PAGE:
Crystal Chapels in Poland: the Wieliczka Salt Mines

Wieliczka Salt Mine

Before I saw the Wieliczka Salt Mines outside of the Polish city of Krakow, I wasn’t actually that interested in going. But there are two main things to do in the city (other than eat mounds of Pierogi) and Aushcwitz was too emotional to do again. Also, I was coughing up significant portions of my lungs after being at Sziget festival for a week and had heard the salt mines were good for what ailes ya.*** I’m uber glad I gave them a go though, as seeing an entire cathedral made of nothing but salt and being taken back in time to where miners crafted such things for themselves was a wonderful experience. It’s also an easy breezy day trip from Krakow at just 15km from the city.

After a shortish bus trip the tour of the salt mines takes to this fabulous invention, the never-ending staircase. Well, it seems like that when you need to descend more than 50 flights of stairs (350 steps) to begin the tour. I took the classic tourist route, but those with more adventurous plans and more forgiving wallets can also take routes that allow them to be miner for a day or explore much further into the mines.

My tour began with being told that what you will see is only 1-2% of the actual mine, and for that reason shouldn’t wonder off unless you aspire to live a very salty and lost existence. You are lead past sculptures of Poland’s great academics, the famous polish gnomes and tableau’s depicting the legend for which the Chapel, the main attraction of the mines, was named.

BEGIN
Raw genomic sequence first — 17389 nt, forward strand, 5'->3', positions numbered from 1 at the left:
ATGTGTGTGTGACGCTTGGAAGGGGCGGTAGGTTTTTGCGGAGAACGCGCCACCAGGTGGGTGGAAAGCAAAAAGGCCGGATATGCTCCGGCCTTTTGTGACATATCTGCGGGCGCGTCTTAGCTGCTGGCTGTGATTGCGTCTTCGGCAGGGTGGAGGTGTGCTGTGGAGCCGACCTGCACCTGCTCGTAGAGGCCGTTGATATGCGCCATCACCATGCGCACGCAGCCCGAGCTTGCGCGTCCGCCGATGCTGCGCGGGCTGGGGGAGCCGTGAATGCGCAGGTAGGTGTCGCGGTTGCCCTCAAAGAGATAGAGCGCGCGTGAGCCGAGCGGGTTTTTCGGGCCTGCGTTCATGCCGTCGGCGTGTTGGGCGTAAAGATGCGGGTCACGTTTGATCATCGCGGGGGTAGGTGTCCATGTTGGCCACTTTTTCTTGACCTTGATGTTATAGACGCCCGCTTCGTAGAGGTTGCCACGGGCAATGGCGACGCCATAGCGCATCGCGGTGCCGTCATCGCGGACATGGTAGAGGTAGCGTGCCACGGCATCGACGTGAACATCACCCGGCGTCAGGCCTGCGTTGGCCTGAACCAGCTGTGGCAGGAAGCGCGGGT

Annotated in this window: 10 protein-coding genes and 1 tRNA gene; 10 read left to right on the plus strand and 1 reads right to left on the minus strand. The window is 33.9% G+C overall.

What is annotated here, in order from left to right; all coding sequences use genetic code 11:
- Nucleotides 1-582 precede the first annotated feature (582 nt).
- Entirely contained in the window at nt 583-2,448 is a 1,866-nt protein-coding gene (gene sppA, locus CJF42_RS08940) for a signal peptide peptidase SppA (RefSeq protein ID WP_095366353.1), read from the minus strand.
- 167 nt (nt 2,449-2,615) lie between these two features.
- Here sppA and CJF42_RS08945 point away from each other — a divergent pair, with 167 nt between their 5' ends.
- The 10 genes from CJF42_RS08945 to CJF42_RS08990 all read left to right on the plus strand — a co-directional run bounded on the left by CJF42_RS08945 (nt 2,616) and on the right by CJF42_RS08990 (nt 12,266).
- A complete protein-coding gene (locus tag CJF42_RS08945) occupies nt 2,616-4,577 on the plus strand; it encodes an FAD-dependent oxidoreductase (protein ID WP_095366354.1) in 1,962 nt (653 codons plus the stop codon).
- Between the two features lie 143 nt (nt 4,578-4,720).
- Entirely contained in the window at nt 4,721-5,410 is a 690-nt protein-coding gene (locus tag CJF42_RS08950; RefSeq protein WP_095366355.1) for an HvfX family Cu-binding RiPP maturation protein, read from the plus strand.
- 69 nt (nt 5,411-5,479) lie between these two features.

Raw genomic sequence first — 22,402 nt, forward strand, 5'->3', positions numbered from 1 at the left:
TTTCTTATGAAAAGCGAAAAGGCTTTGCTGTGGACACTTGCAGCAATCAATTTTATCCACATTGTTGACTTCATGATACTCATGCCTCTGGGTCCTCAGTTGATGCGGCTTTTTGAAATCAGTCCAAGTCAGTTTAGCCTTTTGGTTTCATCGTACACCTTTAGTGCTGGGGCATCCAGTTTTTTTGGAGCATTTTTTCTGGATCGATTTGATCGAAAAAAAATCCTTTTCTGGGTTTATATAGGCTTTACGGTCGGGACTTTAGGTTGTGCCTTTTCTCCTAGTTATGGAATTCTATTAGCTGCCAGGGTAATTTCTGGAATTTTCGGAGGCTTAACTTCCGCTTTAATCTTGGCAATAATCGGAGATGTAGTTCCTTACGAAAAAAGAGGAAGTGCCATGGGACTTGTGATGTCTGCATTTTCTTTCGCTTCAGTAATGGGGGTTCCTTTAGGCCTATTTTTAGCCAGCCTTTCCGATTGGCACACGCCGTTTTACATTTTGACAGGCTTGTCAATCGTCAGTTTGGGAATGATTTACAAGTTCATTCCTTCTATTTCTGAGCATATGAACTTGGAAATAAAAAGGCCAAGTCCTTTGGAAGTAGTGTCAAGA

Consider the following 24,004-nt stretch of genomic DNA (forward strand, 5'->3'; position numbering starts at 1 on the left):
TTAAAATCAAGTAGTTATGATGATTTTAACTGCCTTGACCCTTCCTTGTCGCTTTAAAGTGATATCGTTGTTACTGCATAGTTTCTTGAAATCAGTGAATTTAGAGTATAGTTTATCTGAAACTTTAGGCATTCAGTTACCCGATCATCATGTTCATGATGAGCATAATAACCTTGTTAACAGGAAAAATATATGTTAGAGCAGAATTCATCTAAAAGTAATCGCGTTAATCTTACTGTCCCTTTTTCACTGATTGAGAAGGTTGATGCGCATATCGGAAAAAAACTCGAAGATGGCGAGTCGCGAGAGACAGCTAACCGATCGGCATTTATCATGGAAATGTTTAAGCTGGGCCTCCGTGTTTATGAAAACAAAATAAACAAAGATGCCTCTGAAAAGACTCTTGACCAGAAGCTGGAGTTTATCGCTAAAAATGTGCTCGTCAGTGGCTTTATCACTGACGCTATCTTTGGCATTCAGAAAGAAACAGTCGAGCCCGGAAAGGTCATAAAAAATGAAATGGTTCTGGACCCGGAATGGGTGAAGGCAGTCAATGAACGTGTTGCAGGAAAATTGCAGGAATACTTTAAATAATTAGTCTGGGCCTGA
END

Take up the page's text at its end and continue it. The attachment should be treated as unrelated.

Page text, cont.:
Wieliczka Salt Mine

The legend o St Kinga for whom the Chapel was named

The legend of St Kinga for whom the Chapel was named

Wieliczka Salt Mine

You are lead through narrow tunnels made entirely of salt with the exception of wooden support beams, also entirely encrusted in and preserved by the salt and several hundred years old. You will be invited to taste the salt the walls of made if, and differentiate when the floor beneath you in salt or concrete based on its shine.

We were invited to taste the walls. Like a terrible version of Willy Wonka.

We were invited to taste the walls. Like a terrible version of Willy Wonka.

Tunnels in the mine

Tunnels in the mine

The air in the mines is said to help with respiratory ailments and allergies as a result of the unique micro-climate created by the salt. As I was bravely soldiering through my deathly cough at the time, i could be seen taking creepily deep breaths all through my visit, no doubt reminding others in my group of the mouth-breather who sat behind them at school. All in the name of health my friends 🙂 There is actually a dedicated health resort for people to visit, but not on this backpacker’s budget (I can occasionally afford to feed myself).

After venturing through some more tunnels, sliding past a salt lake and tasting some of the salt-water (deep, deep regret) the tour ends with it’s prize gem in the chapel of St. Kinga, where the darker less-pure salt has been carved into an enormous cavern lined with wall etchings an intricately decorated with salt-crystal chandeliers, all at a depth of 101 metres.

All of the crystals in the chandeliers were made of purest salt

All of the crystals in the chandeliers were made of purest salt

Wieliczka Salt Mine

The Chapel of St. Kinga

The Chapel of St. Kinga

The mines are truly a unique experience, and have been a UNESCO world heritage site since 1978. While my visit didn’t necessarily cure my cough, it was an unexpected pleasure to see such magnificent scenery carved in such rare circumstances. Add to that the artists were mostly the salt miners themselves and you can truly appreciate the beauty of these mines.

***Ok, maybe I wasn’t quite that sick, but I felt very bloody sick, ok??

Have you ever visited the salt mines? Was some ailment of yours cured? (I was a little crushed to still be sick after…as ill-advised as that may have been)

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One thought on “Crystal Chapels in Poland: the Wieliczka Salt Mines

  1. Pingback: Wandering in Wroclaw | A ROAD AND I

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